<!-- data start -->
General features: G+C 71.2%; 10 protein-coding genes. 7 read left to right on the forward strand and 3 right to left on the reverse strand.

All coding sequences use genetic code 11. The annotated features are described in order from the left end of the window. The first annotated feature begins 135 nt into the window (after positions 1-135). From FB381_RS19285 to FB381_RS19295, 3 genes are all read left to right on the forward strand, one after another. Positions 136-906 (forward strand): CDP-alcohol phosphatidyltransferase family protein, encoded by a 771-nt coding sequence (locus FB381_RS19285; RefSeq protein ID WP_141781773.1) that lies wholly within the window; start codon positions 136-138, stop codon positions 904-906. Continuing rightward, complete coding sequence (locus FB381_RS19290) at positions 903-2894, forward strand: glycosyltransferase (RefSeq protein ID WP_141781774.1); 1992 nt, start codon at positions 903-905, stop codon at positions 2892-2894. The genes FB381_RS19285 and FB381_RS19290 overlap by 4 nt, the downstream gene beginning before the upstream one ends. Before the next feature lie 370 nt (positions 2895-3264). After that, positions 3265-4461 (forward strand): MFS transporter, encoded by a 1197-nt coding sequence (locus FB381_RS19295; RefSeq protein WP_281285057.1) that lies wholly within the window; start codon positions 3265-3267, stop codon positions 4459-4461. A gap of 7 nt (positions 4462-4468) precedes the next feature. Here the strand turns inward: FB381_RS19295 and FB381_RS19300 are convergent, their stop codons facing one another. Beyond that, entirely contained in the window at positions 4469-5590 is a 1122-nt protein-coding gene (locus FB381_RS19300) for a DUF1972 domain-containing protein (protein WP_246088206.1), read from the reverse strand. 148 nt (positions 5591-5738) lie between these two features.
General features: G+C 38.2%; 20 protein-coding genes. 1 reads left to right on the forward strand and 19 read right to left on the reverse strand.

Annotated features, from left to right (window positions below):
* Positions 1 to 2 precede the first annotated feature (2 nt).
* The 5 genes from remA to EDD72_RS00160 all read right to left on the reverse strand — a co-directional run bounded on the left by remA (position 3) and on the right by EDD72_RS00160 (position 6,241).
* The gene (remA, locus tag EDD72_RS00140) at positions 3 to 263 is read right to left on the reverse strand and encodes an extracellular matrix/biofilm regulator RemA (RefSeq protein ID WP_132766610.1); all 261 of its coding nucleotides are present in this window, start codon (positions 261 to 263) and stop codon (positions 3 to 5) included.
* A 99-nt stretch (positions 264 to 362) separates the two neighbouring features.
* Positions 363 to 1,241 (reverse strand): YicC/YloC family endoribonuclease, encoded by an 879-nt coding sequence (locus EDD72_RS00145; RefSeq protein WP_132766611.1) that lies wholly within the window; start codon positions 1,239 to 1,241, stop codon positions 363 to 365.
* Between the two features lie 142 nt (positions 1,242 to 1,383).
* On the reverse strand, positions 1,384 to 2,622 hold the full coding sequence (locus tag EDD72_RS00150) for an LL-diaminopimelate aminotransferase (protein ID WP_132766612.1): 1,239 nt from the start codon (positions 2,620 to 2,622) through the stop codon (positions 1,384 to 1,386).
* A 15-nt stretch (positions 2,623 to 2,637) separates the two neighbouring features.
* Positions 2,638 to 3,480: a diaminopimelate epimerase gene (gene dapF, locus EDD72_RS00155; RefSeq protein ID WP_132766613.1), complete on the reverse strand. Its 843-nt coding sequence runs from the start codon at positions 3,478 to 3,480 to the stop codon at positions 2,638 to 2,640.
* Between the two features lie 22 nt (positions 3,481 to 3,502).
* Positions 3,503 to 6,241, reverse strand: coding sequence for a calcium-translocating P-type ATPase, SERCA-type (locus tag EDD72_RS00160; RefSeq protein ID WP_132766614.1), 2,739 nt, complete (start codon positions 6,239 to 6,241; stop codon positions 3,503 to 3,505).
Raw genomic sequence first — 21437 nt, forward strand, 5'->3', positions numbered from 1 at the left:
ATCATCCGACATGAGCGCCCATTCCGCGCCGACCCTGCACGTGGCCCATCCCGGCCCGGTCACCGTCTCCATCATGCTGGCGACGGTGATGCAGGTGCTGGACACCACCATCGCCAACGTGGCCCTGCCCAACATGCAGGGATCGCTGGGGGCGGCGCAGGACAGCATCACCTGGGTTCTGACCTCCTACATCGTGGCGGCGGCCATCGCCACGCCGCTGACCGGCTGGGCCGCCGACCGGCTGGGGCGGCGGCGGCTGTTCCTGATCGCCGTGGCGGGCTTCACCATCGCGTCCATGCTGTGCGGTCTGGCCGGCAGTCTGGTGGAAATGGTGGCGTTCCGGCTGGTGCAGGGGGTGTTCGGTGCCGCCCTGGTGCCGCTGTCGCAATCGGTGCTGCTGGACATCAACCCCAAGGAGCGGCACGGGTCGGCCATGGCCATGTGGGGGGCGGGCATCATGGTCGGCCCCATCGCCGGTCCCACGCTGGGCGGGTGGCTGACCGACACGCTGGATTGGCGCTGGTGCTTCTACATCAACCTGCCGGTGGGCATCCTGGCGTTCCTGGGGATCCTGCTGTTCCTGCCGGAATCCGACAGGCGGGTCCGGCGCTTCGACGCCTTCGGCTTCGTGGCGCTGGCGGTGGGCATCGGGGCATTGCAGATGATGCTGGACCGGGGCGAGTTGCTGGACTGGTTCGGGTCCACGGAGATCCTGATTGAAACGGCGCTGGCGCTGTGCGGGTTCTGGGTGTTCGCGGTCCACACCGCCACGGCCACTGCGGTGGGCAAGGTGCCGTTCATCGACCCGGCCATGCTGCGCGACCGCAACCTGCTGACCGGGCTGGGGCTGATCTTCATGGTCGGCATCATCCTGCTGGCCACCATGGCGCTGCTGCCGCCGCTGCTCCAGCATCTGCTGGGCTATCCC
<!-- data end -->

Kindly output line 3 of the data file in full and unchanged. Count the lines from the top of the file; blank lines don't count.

General features: G+C 38.2%; 20 protein-coding genes. 1 reads left to right on the forward strand and 19 read right to left on the reverse strand.